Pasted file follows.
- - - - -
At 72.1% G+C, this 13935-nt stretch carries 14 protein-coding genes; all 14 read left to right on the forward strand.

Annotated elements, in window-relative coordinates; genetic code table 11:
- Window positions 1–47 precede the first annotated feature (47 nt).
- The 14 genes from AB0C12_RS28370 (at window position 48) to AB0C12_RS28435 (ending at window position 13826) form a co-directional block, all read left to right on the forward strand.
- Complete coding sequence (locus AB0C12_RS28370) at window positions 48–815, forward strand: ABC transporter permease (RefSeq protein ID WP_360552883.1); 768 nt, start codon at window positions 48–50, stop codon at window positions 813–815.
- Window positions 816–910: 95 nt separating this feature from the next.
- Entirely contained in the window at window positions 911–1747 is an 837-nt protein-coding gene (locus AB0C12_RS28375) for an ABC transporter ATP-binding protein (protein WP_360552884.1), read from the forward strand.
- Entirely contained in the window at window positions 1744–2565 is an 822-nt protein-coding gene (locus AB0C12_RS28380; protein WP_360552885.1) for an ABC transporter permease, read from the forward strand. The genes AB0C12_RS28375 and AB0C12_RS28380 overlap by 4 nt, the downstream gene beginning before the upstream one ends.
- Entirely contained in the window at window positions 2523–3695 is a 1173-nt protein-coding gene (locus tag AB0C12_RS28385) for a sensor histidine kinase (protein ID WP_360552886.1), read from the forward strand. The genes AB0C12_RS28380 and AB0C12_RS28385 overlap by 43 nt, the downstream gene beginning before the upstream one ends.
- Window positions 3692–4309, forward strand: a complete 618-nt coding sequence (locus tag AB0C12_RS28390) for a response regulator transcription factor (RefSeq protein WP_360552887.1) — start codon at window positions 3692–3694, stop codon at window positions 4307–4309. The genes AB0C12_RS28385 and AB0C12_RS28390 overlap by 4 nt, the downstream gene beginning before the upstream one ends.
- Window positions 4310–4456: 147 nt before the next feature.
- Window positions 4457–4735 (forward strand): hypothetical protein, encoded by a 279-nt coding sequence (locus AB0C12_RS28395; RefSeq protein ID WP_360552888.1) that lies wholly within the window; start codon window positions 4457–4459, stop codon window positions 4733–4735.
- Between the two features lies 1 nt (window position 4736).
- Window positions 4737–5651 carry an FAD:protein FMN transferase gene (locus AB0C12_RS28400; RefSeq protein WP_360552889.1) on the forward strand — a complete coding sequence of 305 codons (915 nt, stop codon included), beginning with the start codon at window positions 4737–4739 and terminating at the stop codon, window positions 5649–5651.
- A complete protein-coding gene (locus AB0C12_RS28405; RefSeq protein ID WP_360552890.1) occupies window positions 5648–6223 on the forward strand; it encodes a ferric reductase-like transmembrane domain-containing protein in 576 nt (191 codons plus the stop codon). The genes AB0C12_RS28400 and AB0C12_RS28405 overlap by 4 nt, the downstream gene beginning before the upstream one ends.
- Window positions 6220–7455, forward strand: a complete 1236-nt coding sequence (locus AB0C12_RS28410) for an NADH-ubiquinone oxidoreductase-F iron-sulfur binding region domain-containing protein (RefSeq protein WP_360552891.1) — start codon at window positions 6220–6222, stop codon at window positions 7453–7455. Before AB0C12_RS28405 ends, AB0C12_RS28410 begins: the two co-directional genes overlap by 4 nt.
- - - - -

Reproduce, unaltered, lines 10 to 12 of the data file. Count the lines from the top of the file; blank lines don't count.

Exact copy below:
- Window positions 3692–4309, forward strand: a complete 618-nt coding sequence (locus tag AB0C12_RS28390) for a response regulator transcription factor (RefSeq protein WP_360552887.1) — start codon at window positions 3692–3694, stop codon at window positions 4307–4309. The genes AB0C12_RS28385 and AB0C12_RS28390 overlap by 4 nt, the downstream gene beginning before the upstream one ends.
- Window positions 4310–4456: 147 nt before the next feature.
- Window positions 4457–4735 (forward strand): hypothetical protein, encoded by a 279-nt coding sequence (locus AB0C12_RS28395; RefSeq protein ID WP_360552888.1) that lies wholly within the window; start codon window positions 4457–4459, stop codon window positions 4733–4735.